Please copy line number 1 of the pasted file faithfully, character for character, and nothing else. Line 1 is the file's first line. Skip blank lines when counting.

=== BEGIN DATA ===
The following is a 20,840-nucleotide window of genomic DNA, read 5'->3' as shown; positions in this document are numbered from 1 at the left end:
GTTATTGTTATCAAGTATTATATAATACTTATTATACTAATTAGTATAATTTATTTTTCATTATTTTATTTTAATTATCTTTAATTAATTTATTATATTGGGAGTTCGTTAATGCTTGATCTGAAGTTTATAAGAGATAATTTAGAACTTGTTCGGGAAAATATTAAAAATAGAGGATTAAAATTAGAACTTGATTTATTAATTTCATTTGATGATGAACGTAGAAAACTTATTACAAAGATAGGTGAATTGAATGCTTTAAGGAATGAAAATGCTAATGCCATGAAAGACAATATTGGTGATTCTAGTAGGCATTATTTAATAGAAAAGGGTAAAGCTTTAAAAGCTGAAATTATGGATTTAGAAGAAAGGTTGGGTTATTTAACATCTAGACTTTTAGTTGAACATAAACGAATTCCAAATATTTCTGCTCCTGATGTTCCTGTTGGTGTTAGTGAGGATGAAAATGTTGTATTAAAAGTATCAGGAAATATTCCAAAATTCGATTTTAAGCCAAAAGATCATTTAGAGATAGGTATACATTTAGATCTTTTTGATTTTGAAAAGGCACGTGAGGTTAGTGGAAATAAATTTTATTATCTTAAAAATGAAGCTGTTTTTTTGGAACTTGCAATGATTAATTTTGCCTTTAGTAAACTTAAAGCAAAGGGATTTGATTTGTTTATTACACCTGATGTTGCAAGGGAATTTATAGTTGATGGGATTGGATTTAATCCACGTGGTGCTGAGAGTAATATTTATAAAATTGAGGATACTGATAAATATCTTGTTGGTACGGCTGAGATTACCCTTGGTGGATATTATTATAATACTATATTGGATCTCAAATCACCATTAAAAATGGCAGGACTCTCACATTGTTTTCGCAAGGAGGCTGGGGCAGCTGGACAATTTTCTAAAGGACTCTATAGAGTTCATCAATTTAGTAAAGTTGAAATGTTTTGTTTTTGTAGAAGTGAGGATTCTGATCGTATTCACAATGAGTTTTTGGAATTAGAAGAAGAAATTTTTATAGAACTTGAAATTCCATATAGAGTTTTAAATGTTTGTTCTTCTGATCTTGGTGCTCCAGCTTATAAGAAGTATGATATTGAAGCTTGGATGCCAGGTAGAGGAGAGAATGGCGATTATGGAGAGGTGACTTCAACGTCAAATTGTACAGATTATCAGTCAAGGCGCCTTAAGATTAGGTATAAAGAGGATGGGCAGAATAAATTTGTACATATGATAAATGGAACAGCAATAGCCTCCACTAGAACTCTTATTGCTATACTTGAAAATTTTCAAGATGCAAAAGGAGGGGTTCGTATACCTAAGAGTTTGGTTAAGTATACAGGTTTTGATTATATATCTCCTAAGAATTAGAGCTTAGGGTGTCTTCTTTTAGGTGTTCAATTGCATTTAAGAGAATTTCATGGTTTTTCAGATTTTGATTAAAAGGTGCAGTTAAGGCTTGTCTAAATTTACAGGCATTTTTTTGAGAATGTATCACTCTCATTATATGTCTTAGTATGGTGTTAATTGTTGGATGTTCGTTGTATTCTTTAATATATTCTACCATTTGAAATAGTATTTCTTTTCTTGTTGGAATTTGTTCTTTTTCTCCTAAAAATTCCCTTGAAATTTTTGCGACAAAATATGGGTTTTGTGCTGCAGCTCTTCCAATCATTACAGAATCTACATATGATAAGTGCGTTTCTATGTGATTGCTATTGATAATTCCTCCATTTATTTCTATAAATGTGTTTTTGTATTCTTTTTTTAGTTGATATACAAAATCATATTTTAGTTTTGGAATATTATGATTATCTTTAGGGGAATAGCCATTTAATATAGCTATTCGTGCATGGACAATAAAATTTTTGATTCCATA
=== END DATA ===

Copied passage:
The following is a 20,840-nucleotide window of genomic DNA, read 5'->3' as shown; positions in this document are numbered from 1 at the left end: